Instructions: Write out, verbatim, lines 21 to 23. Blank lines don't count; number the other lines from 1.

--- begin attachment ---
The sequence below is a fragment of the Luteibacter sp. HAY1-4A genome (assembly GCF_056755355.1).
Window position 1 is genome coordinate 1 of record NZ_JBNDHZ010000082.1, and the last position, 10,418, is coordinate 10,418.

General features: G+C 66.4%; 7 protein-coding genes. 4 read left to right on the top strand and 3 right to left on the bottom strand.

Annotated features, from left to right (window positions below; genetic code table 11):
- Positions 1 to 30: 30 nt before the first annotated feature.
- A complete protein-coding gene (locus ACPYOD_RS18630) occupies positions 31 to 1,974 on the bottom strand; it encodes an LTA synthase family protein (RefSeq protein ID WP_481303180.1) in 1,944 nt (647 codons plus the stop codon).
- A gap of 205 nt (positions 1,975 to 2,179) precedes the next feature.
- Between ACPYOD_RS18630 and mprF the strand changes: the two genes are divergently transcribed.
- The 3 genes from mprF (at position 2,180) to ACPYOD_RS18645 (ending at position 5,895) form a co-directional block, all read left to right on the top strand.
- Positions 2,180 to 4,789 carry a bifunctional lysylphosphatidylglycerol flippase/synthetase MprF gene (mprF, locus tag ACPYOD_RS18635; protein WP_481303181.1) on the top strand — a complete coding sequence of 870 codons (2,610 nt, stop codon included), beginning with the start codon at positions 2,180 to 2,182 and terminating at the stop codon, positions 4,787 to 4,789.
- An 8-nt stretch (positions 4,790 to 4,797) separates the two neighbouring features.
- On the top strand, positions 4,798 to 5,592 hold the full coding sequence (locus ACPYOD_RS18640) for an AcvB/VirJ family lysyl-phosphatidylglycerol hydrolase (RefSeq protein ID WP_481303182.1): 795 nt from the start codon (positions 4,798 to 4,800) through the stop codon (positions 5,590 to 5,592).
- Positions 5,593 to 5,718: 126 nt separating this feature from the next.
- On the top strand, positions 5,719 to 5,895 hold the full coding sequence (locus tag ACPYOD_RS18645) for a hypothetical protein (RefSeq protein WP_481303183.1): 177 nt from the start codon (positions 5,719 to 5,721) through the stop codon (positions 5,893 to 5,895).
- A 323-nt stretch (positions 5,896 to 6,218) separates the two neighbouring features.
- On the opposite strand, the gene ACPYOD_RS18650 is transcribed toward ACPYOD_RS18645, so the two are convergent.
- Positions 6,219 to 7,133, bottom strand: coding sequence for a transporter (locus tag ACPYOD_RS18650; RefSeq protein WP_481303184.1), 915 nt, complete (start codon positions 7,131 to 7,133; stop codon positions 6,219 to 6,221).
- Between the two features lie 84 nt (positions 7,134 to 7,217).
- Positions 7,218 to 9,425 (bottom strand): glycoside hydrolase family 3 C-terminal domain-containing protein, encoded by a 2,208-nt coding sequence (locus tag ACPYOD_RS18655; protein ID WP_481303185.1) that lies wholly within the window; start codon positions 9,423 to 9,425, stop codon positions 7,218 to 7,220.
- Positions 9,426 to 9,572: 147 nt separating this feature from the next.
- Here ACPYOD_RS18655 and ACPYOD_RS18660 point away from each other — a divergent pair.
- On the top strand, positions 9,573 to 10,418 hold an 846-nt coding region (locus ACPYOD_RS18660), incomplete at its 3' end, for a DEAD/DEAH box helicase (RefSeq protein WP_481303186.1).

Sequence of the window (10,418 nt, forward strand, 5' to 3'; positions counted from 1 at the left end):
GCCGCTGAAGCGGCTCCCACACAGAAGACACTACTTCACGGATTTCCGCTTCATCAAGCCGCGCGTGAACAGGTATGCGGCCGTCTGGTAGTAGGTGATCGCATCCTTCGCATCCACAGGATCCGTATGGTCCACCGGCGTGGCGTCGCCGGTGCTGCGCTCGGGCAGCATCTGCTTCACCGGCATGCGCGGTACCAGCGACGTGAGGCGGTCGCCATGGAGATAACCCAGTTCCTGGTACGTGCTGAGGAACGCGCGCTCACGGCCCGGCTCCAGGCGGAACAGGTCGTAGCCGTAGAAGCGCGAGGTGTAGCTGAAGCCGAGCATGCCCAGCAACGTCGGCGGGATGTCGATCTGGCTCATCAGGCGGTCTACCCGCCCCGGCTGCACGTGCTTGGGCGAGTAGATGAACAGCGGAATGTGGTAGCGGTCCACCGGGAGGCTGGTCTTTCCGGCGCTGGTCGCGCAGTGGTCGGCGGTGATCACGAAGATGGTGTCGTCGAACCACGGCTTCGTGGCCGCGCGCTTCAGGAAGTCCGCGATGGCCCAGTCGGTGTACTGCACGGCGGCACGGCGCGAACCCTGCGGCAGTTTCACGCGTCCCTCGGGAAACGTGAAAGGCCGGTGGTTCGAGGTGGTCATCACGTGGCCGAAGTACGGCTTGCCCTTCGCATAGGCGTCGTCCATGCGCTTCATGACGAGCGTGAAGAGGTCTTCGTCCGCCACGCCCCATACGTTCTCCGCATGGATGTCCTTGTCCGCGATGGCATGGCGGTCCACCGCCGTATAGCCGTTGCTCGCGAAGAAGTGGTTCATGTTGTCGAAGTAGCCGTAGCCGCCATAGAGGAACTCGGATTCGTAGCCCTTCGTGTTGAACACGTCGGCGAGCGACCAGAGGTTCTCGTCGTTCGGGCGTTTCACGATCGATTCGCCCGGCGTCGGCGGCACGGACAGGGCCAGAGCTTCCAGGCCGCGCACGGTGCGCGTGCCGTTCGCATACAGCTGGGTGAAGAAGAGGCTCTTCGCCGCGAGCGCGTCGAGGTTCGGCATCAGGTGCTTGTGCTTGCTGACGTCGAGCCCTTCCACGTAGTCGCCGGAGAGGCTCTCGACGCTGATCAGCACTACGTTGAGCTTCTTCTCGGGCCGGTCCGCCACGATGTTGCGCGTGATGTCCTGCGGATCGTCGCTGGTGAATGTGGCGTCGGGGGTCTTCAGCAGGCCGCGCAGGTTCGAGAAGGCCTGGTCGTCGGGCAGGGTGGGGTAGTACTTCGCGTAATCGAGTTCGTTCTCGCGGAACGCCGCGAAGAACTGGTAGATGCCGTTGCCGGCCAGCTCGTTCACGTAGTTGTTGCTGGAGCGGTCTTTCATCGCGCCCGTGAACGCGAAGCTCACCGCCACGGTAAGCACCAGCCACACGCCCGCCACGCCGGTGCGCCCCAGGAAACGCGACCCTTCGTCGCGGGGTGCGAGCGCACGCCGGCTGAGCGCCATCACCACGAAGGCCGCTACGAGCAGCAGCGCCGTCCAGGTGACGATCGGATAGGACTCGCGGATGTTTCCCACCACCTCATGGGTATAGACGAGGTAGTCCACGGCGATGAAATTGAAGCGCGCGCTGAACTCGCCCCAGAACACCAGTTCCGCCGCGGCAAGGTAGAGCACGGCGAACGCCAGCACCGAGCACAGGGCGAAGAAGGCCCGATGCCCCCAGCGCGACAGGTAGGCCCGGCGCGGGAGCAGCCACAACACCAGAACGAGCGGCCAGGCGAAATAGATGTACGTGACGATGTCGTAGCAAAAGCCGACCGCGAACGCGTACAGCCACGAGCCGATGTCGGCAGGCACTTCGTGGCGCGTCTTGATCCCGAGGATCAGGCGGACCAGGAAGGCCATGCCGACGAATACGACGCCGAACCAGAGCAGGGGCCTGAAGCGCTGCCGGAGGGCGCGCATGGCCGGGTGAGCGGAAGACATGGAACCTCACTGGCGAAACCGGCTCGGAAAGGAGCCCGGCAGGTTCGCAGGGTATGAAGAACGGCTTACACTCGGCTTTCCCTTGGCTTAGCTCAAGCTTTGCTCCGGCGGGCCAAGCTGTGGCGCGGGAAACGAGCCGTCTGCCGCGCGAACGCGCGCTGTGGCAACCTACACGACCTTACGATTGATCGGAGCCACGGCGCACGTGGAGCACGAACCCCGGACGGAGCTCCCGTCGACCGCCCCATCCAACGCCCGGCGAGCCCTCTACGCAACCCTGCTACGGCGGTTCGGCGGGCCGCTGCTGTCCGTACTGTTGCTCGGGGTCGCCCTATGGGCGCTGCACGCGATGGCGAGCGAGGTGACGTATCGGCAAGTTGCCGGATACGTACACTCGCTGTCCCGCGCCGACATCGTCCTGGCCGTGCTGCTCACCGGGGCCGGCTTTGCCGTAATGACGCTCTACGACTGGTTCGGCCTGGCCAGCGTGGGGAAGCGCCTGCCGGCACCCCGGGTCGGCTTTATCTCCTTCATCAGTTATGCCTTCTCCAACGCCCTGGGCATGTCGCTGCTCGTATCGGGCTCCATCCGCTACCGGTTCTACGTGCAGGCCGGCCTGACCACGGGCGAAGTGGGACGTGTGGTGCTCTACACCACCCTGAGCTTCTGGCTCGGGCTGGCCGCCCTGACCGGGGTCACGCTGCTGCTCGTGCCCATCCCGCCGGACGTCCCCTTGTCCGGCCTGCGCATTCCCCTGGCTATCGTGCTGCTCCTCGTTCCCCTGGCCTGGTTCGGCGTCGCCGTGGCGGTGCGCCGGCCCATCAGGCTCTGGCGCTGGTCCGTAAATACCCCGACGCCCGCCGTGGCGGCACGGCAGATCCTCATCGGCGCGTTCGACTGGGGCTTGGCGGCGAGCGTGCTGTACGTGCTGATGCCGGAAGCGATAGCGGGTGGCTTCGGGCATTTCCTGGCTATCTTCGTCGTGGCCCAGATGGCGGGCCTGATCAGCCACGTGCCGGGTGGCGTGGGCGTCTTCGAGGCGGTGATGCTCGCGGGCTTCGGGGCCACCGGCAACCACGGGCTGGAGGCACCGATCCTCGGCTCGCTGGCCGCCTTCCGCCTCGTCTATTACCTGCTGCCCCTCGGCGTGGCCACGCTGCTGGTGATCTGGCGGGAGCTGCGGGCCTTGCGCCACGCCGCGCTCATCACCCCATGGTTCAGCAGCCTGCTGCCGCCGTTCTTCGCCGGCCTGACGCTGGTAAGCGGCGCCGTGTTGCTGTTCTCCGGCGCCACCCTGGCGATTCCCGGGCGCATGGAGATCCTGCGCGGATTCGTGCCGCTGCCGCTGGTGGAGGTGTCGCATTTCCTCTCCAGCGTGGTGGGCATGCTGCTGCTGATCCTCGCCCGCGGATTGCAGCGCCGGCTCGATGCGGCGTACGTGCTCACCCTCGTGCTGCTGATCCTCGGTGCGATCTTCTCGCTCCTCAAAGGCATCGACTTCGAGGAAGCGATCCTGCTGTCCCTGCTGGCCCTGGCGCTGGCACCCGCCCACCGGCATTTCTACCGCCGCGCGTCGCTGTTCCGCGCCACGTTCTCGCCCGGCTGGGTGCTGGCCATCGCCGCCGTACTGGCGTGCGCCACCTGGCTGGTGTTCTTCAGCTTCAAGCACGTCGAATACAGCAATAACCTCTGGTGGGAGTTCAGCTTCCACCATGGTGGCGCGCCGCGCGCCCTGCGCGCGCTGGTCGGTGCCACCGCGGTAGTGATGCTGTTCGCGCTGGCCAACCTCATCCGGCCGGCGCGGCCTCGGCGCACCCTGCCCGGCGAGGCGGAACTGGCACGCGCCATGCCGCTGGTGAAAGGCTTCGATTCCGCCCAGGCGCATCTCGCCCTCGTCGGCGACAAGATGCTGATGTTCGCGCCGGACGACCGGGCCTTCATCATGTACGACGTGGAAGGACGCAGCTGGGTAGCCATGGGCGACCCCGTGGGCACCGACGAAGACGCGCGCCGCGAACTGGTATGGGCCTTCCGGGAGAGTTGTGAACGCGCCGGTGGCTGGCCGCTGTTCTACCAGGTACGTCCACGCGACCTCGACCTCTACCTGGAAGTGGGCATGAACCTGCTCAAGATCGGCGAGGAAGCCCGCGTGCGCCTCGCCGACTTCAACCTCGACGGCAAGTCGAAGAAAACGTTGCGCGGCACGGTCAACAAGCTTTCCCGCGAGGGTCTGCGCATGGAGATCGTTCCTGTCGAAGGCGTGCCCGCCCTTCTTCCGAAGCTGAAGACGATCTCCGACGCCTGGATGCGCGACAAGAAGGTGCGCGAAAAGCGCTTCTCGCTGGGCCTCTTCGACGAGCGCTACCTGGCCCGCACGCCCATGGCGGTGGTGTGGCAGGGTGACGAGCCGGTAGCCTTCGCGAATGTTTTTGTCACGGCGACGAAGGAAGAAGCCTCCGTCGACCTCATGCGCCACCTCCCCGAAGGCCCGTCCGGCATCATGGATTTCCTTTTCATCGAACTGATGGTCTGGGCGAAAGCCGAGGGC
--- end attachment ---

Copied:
- Here ACPYOD_RS18655 and ACPYOD_RS18660 point away from each other — a divergent pair.
- On the top strand, positions 9,573 to 10,418 hold an 846-nt coding region (locus ACPYOD_RS18660), incomplete at its 3' end, for a DEAD/DEAH box helicase (RefSeq protein WP_481303186.1).

Sequence of the window (10,418 nt, forward strand, 5' to 3'; positions counted from 1 at the left end):